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Picking just one Patriots season to make this list is a tough feat, as you can easily say they were loathed for essentially 15 years. Bill Belichik and Tom Brady made a detestable pair, and their no-nonsense style and machine-like success has rarely been seen in professional sports. In 2007, as the Patriots had gone a perfect 16-0 before marching through the playoffs, basically the entire country was rooting against them in the Super Bowl vs. the underdog New York Giants. Looking to become the first perfect team since the 1972 Dolphins, the 18-0 Patriots were shocked by the upstart Giants and MVP Eli Manning, thanks to a ludicrous helmet catch by Daid Tyree and a late-game touchdown pass from Manning to Plaxico Burress.

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2010 Miami Heat

2010 Miami Heat

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“I’m taking my talents to South Beach” will forever be remembered as “The Decision,” where the sports world was forced to wait with bated breath while LeBron James put on a spectacle in Greenwich. Conn. Boys and Girls Club, televising his free agency decision on ESPN. What a pompous move looking back at it! Teaming up with Dwyane Wade and Chris Bosh and forming a highlight-reel of a trio, the Heat, the NBA’s first superteam, were loathed. They got bounced by the Boston Celtics in the first round that year, to the delight of many. Two years later, however, The Decision paid off, as LeBron James won his first of two championships in Miami. When James hit free agency four years later, his “Decision 2.0” to return to Cleveland was much better received, and heralded by Ohioans as a prodigal son returning home.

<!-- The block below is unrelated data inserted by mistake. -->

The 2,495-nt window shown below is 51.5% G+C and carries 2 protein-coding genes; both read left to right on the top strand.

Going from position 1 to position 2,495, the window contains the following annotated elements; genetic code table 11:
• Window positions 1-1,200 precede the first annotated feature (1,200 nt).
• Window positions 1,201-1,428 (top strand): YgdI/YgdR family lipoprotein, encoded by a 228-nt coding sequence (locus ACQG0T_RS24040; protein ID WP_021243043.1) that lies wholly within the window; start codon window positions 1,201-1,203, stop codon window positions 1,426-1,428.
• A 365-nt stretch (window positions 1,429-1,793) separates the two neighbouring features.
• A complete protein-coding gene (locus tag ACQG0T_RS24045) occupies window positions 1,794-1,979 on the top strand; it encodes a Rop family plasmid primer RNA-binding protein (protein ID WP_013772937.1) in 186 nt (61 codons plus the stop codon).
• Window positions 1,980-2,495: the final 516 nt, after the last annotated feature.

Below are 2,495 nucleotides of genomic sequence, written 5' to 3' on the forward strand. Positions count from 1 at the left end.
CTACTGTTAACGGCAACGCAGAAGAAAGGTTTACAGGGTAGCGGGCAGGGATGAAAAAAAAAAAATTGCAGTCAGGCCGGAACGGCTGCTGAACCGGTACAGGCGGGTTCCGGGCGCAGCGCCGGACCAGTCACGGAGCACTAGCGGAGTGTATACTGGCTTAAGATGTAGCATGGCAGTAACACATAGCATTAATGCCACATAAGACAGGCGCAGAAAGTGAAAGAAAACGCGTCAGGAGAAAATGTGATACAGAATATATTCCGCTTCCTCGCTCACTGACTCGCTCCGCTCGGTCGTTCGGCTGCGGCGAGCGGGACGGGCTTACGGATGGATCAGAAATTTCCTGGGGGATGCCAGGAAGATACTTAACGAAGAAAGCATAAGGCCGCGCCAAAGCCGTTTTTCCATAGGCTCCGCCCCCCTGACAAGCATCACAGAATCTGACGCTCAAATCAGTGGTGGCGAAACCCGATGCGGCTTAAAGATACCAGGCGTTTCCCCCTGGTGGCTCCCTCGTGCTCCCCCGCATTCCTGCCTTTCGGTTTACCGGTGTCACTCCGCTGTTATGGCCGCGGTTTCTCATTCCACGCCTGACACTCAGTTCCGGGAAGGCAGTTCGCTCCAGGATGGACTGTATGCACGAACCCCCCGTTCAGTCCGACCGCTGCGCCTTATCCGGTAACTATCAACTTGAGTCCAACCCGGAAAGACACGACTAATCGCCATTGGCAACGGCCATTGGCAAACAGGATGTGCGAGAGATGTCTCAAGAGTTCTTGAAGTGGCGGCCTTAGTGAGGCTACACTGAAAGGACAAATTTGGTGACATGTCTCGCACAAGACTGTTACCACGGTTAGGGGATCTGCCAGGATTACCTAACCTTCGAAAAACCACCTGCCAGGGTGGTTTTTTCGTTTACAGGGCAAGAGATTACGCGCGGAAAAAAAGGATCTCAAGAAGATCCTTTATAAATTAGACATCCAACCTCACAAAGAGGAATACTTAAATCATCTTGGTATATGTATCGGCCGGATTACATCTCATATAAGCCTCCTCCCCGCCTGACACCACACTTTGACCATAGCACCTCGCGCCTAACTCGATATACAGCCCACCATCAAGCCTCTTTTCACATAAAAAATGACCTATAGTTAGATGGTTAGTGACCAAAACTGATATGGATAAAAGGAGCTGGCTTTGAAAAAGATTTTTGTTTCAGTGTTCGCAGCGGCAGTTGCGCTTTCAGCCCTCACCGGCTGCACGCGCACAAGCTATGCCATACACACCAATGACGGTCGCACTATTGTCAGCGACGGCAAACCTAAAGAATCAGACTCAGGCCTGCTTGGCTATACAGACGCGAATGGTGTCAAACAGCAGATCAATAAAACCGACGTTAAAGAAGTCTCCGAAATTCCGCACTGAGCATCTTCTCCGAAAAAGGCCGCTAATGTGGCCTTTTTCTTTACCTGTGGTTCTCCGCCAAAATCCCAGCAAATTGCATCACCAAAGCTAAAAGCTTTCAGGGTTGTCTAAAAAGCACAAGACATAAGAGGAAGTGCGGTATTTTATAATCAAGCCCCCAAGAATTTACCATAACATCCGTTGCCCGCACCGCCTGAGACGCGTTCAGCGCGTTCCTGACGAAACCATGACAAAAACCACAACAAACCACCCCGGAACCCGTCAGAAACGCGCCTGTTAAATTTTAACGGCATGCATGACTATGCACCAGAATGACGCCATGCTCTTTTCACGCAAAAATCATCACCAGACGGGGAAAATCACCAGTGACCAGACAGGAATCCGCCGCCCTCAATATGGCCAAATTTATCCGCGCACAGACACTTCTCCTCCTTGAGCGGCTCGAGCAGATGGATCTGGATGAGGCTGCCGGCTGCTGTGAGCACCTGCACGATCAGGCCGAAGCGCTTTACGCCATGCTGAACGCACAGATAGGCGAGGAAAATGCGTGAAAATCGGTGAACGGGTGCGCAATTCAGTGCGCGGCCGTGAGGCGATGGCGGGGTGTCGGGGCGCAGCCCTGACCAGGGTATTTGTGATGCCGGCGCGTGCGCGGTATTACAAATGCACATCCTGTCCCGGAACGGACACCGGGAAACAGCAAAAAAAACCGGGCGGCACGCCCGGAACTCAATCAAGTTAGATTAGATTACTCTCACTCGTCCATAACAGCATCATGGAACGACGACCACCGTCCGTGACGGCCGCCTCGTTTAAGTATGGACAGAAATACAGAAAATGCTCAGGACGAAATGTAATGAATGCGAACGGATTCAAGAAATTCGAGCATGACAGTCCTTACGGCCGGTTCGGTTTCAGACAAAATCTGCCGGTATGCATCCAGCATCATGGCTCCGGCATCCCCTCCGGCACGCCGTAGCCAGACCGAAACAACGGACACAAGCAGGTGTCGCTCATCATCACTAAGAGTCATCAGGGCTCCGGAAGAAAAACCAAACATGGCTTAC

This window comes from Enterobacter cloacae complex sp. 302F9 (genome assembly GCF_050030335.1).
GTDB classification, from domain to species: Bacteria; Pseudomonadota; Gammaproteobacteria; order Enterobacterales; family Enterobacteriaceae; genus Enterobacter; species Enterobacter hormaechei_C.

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2016 Golden State Warriors

2016 Golden State Warriors

Illustration for article titled Which team played the villain role best?
Image: AP

When Kevin Durant signed with the Warriors, it was perceived by basketball fans and the media alike as a cheap, easy move. The year before, the record-breaking 73-win Warriors beat Durant and his Oklahoma City Thunder in the Western Conference finals, so he opted for the old “if you can’t beat ‘em, join ‘em” philosophy to try and win a ring. The 73-win Warriors, however, lost the Lebron James and the Cavs (Cleveland!....This if for you!!). But by adding Durant, those Warriors would win back-to-back titles in 2017 and 2018, as the dominant force in the NBA landscape.